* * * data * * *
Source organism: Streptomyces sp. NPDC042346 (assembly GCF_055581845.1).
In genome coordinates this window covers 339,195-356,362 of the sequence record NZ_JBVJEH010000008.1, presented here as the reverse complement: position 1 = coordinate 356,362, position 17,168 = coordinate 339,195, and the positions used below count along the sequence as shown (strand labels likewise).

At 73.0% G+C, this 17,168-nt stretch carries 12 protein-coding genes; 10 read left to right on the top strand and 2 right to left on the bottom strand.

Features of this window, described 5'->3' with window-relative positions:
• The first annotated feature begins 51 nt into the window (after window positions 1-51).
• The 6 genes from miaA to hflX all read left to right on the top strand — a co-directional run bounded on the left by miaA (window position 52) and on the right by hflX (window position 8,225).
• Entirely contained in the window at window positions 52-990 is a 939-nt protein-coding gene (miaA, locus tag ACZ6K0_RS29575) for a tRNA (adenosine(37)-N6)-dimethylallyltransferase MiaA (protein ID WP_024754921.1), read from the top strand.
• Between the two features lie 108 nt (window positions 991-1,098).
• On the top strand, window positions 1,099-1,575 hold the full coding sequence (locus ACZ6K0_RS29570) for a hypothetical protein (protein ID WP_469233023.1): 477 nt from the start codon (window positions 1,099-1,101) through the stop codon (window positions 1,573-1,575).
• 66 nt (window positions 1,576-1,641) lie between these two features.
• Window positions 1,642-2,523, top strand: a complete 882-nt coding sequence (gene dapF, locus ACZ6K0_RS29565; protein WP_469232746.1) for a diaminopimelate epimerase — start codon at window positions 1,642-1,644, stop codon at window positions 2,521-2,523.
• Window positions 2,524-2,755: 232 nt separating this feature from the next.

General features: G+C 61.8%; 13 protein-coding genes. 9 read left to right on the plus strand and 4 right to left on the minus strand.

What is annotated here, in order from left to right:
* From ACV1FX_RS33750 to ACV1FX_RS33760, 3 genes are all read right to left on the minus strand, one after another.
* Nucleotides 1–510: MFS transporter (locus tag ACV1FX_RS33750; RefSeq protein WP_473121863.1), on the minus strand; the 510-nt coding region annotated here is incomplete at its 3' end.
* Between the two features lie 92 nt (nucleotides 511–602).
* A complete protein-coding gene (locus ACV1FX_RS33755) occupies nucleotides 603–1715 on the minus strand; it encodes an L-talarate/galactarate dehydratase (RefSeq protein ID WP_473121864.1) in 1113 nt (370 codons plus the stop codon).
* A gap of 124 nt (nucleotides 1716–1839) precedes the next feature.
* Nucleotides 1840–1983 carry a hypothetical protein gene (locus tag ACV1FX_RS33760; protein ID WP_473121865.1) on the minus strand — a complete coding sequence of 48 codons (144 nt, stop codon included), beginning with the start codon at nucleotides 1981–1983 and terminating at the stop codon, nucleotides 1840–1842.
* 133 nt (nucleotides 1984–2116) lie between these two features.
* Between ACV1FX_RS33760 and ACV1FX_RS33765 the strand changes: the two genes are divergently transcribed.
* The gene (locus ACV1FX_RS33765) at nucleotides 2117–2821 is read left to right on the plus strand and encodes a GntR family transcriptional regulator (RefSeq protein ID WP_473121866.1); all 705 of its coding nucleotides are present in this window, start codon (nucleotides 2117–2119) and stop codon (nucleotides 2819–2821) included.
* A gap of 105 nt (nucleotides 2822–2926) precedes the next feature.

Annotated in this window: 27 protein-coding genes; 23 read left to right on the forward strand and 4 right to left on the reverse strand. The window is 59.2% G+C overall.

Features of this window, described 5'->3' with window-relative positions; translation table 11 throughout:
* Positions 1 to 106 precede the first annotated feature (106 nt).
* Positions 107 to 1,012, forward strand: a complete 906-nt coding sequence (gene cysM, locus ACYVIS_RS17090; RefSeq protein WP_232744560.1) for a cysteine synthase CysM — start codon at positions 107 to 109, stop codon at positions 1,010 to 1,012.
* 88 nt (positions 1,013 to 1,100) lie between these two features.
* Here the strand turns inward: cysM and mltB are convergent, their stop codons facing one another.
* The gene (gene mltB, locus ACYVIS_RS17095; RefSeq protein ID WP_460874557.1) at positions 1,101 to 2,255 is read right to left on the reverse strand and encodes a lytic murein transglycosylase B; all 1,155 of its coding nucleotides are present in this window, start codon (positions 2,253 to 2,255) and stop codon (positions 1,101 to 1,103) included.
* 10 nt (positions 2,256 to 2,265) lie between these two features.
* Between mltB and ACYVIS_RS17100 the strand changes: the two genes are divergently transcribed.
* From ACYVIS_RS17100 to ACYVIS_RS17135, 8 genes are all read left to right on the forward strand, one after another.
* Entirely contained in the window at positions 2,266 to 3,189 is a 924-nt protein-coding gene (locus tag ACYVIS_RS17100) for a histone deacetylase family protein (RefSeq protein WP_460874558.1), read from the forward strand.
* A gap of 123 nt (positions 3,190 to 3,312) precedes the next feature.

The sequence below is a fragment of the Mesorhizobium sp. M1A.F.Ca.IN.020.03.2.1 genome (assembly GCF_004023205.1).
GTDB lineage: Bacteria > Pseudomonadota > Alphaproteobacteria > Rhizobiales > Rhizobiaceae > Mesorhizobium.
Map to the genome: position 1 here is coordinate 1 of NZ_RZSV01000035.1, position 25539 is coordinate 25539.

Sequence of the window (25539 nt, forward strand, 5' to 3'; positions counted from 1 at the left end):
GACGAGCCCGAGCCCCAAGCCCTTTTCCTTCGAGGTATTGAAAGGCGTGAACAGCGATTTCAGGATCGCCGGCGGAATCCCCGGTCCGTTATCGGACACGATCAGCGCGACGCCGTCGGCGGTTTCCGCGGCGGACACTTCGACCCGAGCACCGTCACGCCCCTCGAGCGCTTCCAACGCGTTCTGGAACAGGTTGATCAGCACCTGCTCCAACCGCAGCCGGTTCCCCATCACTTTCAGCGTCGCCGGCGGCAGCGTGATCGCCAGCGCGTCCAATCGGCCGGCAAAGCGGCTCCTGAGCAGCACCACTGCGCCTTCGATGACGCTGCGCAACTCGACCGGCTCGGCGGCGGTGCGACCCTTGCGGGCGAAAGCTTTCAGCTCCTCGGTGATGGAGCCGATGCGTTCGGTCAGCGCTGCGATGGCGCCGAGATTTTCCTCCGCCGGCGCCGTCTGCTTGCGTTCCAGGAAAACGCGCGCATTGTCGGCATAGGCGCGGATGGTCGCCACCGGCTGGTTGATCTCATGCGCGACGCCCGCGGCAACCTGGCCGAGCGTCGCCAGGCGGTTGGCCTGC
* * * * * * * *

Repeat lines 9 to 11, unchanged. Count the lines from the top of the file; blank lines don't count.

• On the top strand, window positions 1,099-1,575 hold the full coding sequence (locus ACZ6K0_RS29570) for a hypothetical protein (protein ID WP_469233023.1): 477 nt from the start codon (window positions 1,099-1,101) through the stop codon (window positions 1,573-1,575).
• 66 nt (window positions 1,576-1,641) lie between these two features.
• Window positions 1,642-2,523, top strand: a complete 882-nt coding sequence (gene dapF, locus ACZ6K0_RS29565; protein WP_469232746.1) for a diaminopimelate epimerase — start codon at window positions 1,642-1,644, stop codon at window positions 2,521-2,523.